“I am suggesting somebody in the White House is orchestrating an effort to leak classified information in programs to make the president look good,” he said. “To think otherwise is just absurd.”
Republican Sen. Saxby Chambliss of Georgia, the vice chairman of the Senate Intelligence Committee, is also criticizing the release of classified information, while Senate Intelligence Committee Chairwoman Dianne Feinstein, a Democrat, lashed out at what she called “an avalanche of leaks.”
“It’s very, very disturbing. You know, it’s dismayed our allies. It puts American lives in jeopardy. It puts our nation’s security in jeopardy,” the California senator said Wednesday.
The Armed Services Committee is set to hold hearings on the controversy.
The leaks also raise questions about whether the press has a responsibility to refrain from publishing information that could threaten the country’s security — regardless of how the details may been obtained, according to some lawmakers.
Sen. John Kerry (D-Mass.) on Wednesday expressed his concern about The Times’ decision to run with a story about Obama ordering cyberattacks against Iran’s nuclear program.
“I personally think there is a serious question whether or not that served our interest and whether the public had to know,” the Senate Foreign Relations Committee chairman told reporters. “To me, it was such a nitty-gritty fundamental national security issue. And I don’t see how the public interest is well served by it. I do see how other interests outside the United States are well served by it.”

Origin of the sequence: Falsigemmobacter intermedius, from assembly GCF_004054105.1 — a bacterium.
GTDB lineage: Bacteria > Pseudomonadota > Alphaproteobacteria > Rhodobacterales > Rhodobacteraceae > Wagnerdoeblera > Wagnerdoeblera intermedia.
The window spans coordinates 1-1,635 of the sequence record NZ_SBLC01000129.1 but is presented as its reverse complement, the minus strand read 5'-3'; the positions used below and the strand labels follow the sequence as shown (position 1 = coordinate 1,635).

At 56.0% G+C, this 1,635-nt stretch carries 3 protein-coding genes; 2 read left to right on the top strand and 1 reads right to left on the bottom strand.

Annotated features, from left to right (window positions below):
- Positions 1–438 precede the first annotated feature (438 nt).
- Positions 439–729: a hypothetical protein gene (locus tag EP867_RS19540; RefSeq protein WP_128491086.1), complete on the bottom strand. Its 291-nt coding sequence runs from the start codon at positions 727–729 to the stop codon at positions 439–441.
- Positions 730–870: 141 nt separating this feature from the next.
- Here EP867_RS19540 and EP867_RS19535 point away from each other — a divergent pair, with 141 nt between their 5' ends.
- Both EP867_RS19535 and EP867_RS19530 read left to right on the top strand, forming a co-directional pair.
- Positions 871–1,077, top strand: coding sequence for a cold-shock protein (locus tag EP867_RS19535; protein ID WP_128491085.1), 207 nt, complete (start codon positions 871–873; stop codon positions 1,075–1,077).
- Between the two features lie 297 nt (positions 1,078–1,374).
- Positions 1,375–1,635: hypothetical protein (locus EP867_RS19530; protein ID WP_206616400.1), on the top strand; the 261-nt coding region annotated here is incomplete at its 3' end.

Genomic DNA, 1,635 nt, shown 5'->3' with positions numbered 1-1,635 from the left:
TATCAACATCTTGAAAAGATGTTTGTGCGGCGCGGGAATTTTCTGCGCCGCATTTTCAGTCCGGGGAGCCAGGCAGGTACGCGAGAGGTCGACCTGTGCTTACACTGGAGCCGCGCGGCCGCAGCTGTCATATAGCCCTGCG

The Times stood by its decision, saying in a statement that the paper’s responsibility is to “report issues in the public interest,” and that the publication has met that standard.
Meanwhile, Democratic Sen. Bob Casey, a member of the Foreign Relations Committee, warned Thursday against placing blame on the administration before a full investigation has been carried out.
“That’s a very serious charge that’s been made against the administration,” Casey said on CNN. “This charge is made in every administration. Sometimes it’s accurate. Sometimes it should lead to accountability and sanctions, but we’re — I think we’re at the very early stages of this. I don’t want to prejudge it.”
Still, Casey made clear that there would be serious punishment for anyone who is discovered to have shared classified information with the press. “If someone working for me leaked information like this, I would make sure they were sanctioned severely,” he said.